Set up Gaming Mouse

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This HowTo will be using the following setup as an example. Please feel free to customize these suggestions for your own setup.

Linux Mint 17.2 AMD64 with MATE Logitech G502 Proteus Core laser gaming mouse

The following page will be referenced relative to xinput commands:

If you've bought a nice gaming mouse and found that your pointer is suddenly uncontrollably fast, regardless of what you do with your desktop environment's GUI controls, then you probably have a problem with acceleration and velocity scaling. In other words, your Linux desktop environment is expecting the mouse to report movement relatively slowly, and is instead getting reports extremely quickly. This causes a little physical movement to be interpreted as a lot of movement, making the pointer zip across the screen at an unusable rate. Also, acceleration can be an issue. Acceleration causes the mouse input software to speed up the pointer after it starts moving, after a brief delay, so that when you move the mouse a little bit, you have accuracy, but when you move it more, it can quickly move to other parts of your desktop without you having to physically move it around a lot. This is great for most mice, but not for gaming mice. It's worth noting that using "constant deceleration" is not a satisfactory workaround, since the polling rate is so high that it won't have an appreciable effect.

Before we get into the "meat" of it, you need to figure out how xinput identifies your mouse. Type this into a terminal window:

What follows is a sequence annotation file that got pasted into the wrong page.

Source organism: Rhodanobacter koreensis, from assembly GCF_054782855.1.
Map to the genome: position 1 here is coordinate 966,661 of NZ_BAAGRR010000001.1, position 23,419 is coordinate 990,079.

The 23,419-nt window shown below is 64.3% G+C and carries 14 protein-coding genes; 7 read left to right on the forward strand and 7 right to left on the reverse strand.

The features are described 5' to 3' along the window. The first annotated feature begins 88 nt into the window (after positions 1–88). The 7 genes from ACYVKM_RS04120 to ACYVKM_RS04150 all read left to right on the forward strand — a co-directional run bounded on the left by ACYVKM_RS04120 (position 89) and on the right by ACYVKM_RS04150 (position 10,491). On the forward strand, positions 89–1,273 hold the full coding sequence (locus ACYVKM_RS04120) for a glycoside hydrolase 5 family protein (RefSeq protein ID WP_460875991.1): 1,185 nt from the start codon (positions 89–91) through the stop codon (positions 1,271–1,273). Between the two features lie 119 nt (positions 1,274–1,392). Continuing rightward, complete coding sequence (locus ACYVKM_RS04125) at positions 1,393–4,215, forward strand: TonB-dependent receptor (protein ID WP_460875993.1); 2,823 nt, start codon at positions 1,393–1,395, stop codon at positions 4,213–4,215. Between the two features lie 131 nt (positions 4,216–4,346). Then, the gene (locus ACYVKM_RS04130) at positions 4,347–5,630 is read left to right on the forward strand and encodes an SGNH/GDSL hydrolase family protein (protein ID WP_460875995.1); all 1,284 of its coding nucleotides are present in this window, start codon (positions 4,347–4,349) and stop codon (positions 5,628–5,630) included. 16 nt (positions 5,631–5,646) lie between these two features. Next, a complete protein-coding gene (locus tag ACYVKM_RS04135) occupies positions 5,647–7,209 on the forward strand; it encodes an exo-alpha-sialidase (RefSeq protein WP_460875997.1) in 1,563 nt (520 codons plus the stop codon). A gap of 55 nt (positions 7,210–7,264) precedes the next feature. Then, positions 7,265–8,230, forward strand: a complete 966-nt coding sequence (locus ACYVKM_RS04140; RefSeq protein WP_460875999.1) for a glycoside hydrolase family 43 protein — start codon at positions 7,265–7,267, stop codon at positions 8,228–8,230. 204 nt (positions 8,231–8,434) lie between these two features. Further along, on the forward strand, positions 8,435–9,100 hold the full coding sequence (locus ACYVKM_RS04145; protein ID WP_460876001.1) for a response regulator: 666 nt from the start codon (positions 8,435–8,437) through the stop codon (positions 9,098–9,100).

xinput --list

Look for something that seems to be your mouse. If you have two entries for your mouse, pick the top one (and if that doesn't work, try the others). Notice that there's a column that says, "id=x", where "x" is some number. That's your mouse's identifier. In the below commands, whenever you see "--set prop 8", change the "8" to whatever your mouse's identifier is.

There are basically two xinput commands you need (typed into a terminal window) in order to fix this. First, select the "no acceleration" profile, like so:

xinput --set-prop 8 "Device Accel Profile" 6

You can find a description of what this does at the above link, under "AccelerationProfile".

Next, we'll tell your graphical environment to expect a whole lot of updates, really fast, and compensate accordingly:

xinput --set-prop 8 "Device Accel Velocity Scaling" .04

The above link explains this under "Reporting Rate". ".04" is, as you might expect, representative of a ridiculously high polling rate. Other documents will suggest a value like "14" (yes, without a decimal point). Play around with this until your mouse works the way you like it to. Once this value is set appropriately, you can then go into your GUI configuration and play with mouse speed settings. Note that acceleration is turned off, so some settings might not do anything.

So, now your mouse is working right! Great! Wait...why doesn't it work after a reboot? Because you need a startup script, silly! Let's make sure that your computer runs these commands every time you boot up.

IMPORTANT: These instructions are for Ubuntu/Mint. They may or may not work with other distributions, so please read up on how your distribution handles startup scripts before proceeding.

Open a terminal and create a new text file in the appropriate directory, as root. nano is being used in this example, but any text editor will do.

sudo nano /etc/init.d/mousefix

Put the following in that file and save it:

xinput --set-prop 8 "Device Accel Profile" 6
xinput --set-prop 8 "Device Accel Velocity Scaling" .04

Then, make the file executable:

sudo chmod +x /etc/init.d/mousefix

Finally, make it run at boot:

sudo update-rc.d mousefix defaults 99

There you go! If all has gone according to plan, your new mouse is working as intended. Happy gaming!